The issues of mission and unity of the church have always been intertwined throughout the history of the modern ecumenical movement, of which the World Missionary Conference in Edinburgh 1910 has become the symbolic beginning. If the church is defined by mission, then the unity of the church and mission are deeply interrelated (John 17:21). The church as the sign of the kingdom of God should be structurally congruent with the nature of God's kingdom, characterised by divine love and trust (Balia & Kim, 2010:200, 202).

As explained earlier, nnoboa strives on cooperative, trust, communality and reciprocity, churches that want to implement the nnoboa concept must first of all start with the formation of local council of churches. The local council of churches should be community-based as being done in the nnoboa farming model. This also sometimes calls for affiliation of the local council of churches with churches that can be of help in diverse forms.

The call for the formation of local council of churches would foster networking among church leaders of the community concerned and their members. It also builds trust and confidence in one another as well as the opportunity to dialogue and learn from each other's experiences and strengths.

It should be noted that responses to globalisation also affect how individual, collective and institutional identities are being formed and loyalties are being constructed. For this reason, groups and societies based on community values experience strong pressure in the context of globalisation and they-in turn-resist individualism. The unity of the church, of humankind and the future of all life on earth, are intrinsically linked with each other (Lorke & Werner, 2013: 8-9). This in effect means that all efforts should be aimed at promoting the unity of the church and all initiatives in which Christians seek to participate in God's healing of creation are fundamentally related.

The church's visible unity in truth is God's purpose. Evangelism also summons us to unity, because our oneness strengthens our witness (John 17:21). Further to the above, unity in mission should be a unity in diversity, nonetheless it must avoid creating divisions. Unity and diversity, enrichment and division are examples of the dualities that are likely to remain a central focus in discussions concerning structured unity in the practice of mission and evangelisation (Balia & Kim, 2010: 210).

This implies that as local churches attempt to establish local council of churches, they should also appreciate and accept diversity. The formation of the local council of churches will strengthen the missional life of churches concerned and serve as a platform for the implementation of the nnoboa mission concept in their localities and beyond.

 

7. Missional financing using 'nnoboa' mission approach

One of the greatest challenges missionaries face is not the mission field but their ability to mobilise funds for their mission work. In spite of the fact that it is the duty of Christians to participate in the missio Dei, funds for mission and church planting should be mostly raised within the Christian community.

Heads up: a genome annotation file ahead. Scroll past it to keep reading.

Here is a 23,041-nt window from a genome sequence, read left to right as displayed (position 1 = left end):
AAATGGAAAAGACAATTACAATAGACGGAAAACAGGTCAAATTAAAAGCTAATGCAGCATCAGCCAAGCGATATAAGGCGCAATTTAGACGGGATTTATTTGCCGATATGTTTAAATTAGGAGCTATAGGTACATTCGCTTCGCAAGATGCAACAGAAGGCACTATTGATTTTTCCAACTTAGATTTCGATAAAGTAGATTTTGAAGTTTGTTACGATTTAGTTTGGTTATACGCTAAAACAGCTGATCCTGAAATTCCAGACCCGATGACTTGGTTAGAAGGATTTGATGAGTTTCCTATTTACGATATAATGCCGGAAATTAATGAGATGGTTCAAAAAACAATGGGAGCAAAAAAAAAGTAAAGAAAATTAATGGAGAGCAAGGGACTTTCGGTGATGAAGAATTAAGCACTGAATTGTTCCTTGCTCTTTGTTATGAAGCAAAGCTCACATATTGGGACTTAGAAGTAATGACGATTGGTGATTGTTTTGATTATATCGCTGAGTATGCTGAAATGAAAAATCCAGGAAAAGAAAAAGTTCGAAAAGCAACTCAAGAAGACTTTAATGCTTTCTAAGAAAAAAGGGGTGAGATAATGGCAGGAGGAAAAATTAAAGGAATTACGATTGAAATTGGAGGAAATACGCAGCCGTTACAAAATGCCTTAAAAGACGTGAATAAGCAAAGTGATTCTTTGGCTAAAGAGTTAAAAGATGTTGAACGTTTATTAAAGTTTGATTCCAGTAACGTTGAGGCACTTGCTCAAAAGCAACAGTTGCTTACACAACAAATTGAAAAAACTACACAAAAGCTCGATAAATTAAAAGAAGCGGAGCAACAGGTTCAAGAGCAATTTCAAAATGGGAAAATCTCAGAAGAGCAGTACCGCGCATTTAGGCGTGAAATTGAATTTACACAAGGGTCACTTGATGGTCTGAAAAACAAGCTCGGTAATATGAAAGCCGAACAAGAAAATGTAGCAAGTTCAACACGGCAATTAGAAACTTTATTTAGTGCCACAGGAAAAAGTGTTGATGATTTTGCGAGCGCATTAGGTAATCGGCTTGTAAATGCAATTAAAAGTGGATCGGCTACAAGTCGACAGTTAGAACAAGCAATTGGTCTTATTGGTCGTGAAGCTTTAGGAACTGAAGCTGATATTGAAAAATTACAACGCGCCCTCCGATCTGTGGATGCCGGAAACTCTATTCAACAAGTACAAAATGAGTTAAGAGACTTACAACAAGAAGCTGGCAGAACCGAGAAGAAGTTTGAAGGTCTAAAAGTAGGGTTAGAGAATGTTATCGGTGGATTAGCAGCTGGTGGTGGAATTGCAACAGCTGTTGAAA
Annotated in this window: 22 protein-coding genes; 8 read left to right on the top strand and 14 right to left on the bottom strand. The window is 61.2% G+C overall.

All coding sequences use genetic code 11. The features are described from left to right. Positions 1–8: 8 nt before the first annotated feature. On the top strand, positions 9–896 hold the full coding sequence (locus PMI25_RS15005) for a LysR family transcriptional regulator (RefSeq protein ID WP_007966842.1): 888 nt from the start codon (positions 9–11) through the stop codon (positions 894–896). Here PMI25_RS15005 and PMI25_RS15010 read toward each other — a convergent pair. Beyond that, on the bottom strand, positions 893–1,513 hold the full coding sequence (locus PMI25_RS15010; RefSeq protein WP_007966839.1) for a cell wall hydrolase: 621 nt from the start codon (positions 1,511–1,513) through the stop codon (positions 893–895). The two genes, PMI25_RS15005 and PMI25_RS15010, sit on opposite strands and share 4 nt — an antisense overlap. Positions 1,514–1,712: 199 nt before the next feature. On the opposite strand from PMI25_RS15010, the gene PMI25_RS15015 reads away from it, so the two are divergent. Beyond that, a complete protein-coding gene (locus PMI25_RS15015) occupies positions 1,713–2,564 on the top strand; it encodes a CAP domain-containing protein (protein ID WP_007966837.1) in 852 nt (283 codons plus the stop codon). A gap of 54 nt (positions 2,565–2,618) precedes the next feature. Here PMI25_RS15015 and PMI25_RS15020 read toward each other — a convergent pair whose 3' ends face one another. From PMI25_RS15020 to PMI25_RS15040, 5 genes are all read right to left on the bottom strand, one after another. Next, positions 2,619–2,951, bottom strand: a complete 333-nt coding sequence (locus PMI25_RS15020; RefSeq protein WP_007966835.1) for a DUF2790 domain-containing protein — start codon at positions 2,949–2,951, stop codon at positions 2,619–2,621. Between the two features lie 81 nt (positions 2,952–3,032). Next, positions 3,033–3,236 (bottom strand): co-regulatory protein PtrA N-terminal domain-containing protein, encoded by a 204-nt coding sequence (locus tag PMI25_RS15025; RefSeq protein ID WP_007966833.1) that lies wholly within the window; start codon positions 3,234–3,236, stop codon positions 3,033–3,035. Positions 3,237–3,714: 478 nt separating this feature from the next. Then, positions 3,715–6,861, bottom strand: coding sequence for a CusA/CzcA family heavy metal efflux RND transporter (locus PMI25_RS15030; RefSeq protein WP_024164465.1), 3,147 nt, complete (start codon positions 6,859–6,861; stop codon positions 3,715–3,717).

Local churches/denominations have more than enough to raise money for mission and church planting every year. If each member of a local church/denomination with a congregation of about 2000 congregations donates GHC 2.00 every month into their mission and church planting fund, the church will raise GHC 4000 per month. When this is done consistently for twelve (12) months the church will have GHC 48000 for church planting and mission. With this, churches can plant at least one church every year and train more ministers.

Even with fewer amounts and lesser congregations, through this way churches can raise the needed funds for mission and church planting. In so doing, there should be enough publicity and teaching directed at creating awareness within the Christian community about the need to support mission and church planting activities. Each member contributing a small token on its own may be insignificant but the communal attitude of nnoboa would make such contributions huge enough for churches to undertake mission activities and plant a new church every year.

The importance of letting people know the details of the need for Christian mission and church planting will let them respond with more than enough to finish the work just as God showed Moses and he did accordingly (Exodus 25:1-9; Pitman, 2017). Christian churches, particularly Independent Pentecostal Churches in Ghana, must work closely together to facilitate the best approaches to raise mission funds as well as the use of mission funding in a mutually accountable manner.

As the believers in Macedonia and Achaia made contributions for the poor saints who were in Jerusalem (Romans 15:26), so this can be demonstrated in our contemporary times. Financially strong churches could also adopt a struggling or a new church and help it to grow. Most times small congregations may not have the resources to do much. However, if they were to receive support from another church it could do much better. The income of a small church, for example, may not be able to meet the basic needs of their pastor as well as putting up a church building. Therefore, stronger or mother churches can adopt some of these small churches and help them grow and to acquire the needed resources for growth and capacity building of their members.